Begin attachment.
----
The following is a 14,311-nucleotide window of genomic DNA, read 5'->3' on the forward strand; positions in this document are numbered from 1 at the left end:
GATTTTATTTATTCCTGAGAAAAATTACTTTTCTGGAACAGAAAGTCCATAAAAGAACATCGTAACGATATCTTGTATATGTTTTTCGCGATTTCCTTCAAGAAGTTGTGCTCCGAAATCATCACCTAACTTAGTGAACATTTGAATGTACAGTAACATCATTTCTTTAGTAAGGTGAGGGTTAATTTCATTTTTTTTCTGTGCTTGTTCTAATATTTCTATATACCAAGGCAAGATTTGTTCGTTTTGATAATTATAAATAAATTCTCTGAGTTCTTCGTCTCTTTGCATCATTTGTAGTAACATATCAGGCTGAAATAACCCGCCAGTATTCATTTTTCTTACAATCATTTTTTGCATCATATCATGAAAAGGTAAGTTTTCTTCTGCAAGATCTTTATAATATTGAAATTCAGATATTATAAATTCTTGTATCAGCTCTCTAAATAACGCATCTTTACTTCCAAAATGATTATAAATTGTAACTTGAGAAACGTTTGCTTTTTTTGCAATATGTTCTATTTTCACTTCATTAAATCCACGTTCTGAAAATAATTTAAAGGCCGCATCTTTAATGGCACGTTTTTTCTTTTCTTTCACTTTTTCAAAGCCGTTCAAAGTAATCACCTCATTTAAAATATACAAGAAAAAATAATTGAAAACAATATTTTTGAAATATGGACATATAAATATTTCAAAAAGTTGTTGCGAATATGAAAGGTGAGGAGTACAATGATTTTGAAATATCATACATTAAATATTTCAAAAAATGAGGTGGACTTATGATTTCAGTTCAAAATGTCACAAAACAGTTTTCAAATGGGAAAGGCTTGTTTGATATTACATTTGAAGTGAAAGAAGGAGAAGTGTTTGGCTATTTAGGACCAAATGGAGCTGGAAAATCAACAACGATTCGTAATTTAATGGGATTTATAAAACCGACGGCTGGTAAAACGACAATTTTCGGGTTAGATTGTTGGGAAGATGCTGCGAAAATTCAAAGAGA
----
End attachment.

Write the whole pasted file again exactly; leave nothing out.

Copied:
The following is a 14,311-nucleotide window of genomic DNA, read 5'->3' on the forward strand; positions in this document are numbered from 1 at the left end:
GATTTTATTTATTCCTGAGAAAAATTACTTTTCTGGAACAGAAAGTCCATAAAAGAACATCGTAACGATATCTTGTATATGTTTTTCGCGATTTCCTTCAAGAAGTTGTGCTCCGAAATCATCACCTAACTTAGTGAACATTTGAATGTACAGTAACATCATTTCTTTAGTAAGGTGAGGGTTAATTTCATTTTTTTTCTGTGCTTGTTCTAATATTTCTATATACCAAGGCAAGATTTGTTCGTTTTGATAATTATAAATAAATTCTCTGAGTTCTTCGTCTCTTTGCATCATTTGTAGTAACATATCAGGCTGAAATAACCCGCCAGTATTCATTTTTCTTACAATCATTTTTTGCATCATATCATGAAAAGGTAAGTTTTCTTCTGCAAGATCTTTATAATATTGAAATTCAGATATTATAAATTCTTGTATCAGCTCTCTAAATAACGCATCTTTACTTCCAAAATGATTATAAATTGTAACTTGAGAAACGTTTGCTTTTTTTGCAATATGTTCTATTTTCACTTCATTAAATCCACGTTCTGAAAATAATTTAAAGGCCGCATCTTTAATGGCACGTTTTTTCTTTTCTTTCACTTTTTCAAAGCCGTTCAAAGTAATCACCTCATTTAAAATATACAAGAAAAAATAATTGAAAACAATATTTTTGAAATATGGACATATAAATATTTCAAAAAGTTGTTGCGAATATGAAAGGTGAGGAGTACAATGATTTTGAAATATCATACATTAAATATTTCAAAAAATGAGGTGGACTTATGATTTCAGTTCAAAATGTCACAAAACAGTTTTCAAATGGGAAAGGCTTGTTTGATATTACATTTGAAGTGAAAGAAGGAGAAGTGTTTGGCTATTTAGGACCAAATGGAGCTGGAAAATCAACAACGATTCGTAATTTAATGGGATTTATAAAACCGACGGCTGGTAAAACGACAATTTTCGGGTTAGATTGTTGGGAAGATGCTGCGAAAATTCAAAGAGA